Michiganders might see some income tax relief but first legislators in Lansing have to strike a deal.
â??The argument is whether you want to reduce taxes or want to spend money on roads and schools or other traditional governmental activities,â?? says Paul Rozycki, a political science professor at Mott Community College.
Michigan is sitting on a $1-billion budget surplus. Republicans say that means it's time to cut taxes.
â??I think it'll put more money in people's pocket and allow them to have money to do other things with so it might stimulate the economy,â?? says Tony Shepherd of Flint.
Thatâ??s the same argument Republicans are making. But across the aisle, Democrats say-- invest in state programs.
"In some ways it's good, in some ways it's not good. Because (it's) more money that could be used to fund the homeless and fix the roads that need to be fixed,â?? says Raul Herrera of Flint.
â??During a campaign year, it's always nice to say your cut taxes but the bottom line is you got to pay for services,â?? says Rozycki.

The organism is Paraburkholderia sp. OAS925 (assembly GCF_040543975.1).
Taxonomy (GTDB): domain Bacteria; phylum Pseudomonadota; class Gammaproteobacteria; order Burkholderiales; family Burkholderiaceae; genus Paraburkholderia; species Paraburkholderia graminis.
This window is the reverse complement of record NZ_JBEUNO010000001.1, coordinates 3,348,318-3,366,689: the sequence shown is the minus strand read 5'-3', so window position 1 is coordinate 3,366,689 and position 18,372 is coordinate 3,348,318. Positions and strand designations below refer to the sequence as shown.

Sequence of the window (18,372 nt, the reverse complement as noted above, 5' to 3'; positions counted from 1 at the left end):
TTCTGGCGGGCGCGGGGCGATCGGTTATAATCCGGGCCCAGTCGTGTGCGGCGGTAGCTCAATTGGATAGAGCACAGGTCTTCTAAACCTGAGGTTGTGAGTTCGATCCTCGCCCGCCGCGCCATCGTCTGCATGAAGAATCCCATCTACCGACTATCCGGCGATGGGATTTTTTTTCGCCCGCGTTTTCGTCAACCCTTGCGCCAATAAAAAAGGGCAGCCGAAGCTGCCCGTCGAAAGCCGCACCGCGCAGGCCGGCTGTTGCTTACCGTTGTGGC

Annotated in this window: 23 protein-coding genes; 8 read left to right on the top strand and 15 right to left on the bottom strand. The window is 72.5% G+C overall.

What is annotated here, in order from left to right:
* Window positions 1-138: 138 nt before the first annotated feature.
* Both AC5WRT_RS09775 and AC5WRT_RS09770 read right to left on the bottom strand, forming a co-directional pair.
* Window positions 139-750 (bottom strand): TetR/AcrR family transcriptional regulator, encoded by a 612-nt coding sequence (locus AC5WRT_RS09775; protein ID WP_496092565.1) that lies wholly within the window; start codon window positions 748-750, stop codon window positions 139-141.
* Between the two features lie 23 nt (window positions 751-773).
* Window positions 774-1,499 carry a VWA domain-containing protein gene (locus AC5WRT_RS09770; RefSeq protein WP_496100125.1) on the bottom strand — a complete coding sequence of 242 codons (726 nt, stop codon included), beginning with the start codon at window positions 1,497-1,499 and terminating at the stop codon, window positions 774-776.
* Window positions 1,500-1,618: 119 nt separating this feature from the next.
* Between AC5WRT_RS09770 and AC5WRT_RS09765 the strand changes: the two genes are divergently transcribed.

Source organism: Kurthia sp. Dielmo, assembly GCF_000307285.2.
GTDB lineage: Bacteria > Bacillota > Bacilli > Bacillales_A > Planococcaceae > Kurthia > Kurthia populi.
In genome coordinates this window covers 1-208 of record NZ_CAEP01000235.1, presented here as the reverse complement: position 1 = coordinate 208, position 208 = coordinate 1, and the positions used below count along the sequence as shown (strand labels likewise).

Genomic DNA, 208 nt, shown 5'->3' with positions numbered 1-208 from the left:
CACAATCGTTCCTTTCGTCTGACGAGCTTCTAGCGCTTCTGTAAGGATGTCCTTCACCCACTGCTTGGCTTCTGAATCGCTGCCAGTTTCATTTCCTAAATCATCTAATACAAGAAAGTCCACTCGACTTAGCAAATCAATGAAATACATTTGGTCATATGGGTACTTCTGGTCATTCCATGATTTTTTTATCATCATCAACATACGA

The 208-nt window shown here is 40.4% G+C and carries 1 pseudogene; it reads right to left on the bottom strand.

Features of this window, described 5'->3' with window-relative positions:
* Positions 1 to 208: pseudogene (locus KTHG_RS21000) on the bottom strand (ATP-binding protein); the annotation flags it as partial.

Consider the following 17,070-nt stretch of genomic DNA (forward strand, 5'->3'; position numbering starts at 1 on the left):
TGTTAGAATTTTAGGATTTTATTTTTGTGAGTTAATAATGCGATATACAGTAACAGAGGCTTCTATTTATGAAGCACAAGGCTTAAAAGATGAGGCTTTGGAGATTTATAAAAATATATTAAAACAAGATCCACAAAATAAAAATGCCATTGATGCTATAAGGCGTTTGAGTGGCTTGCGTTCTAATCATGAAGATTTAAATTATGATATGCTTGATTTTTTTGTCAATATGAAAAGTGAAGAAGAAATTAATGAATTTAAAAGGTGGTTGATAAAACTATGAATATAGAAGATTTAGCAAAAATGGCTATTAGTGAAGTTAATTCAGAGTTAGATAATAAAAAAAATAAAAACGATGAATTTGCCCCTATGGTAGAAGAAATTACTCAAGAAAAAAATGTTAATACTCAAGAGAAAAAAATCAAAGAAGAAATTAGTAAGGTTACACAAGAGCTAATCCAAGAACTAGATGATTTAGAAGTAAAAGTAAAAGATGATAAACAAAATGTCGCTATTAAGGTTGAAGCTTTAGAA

Services like public safety, health costs and transportation. But some are taking it to the extreme and want to eliminate the state income tax altogether.
â??A lot of the states throughout the nation that are adding jobs and adding population, happen to be the states that have done away with their state income tax,â?? says Rep. Bob Genetski, a republican representing Allegan County.
â??I don't think it's going to get very far at all,â?? says Rozycki. â??The state income tax is a huge part of the state budget and realistically there'd be such a loss of revenue Iâ??m not sure how they'd replace those funds,â?? he adds.
Michiganâ??s income tax rate was cut from 4.35-percent to 4.25-percent in 2012.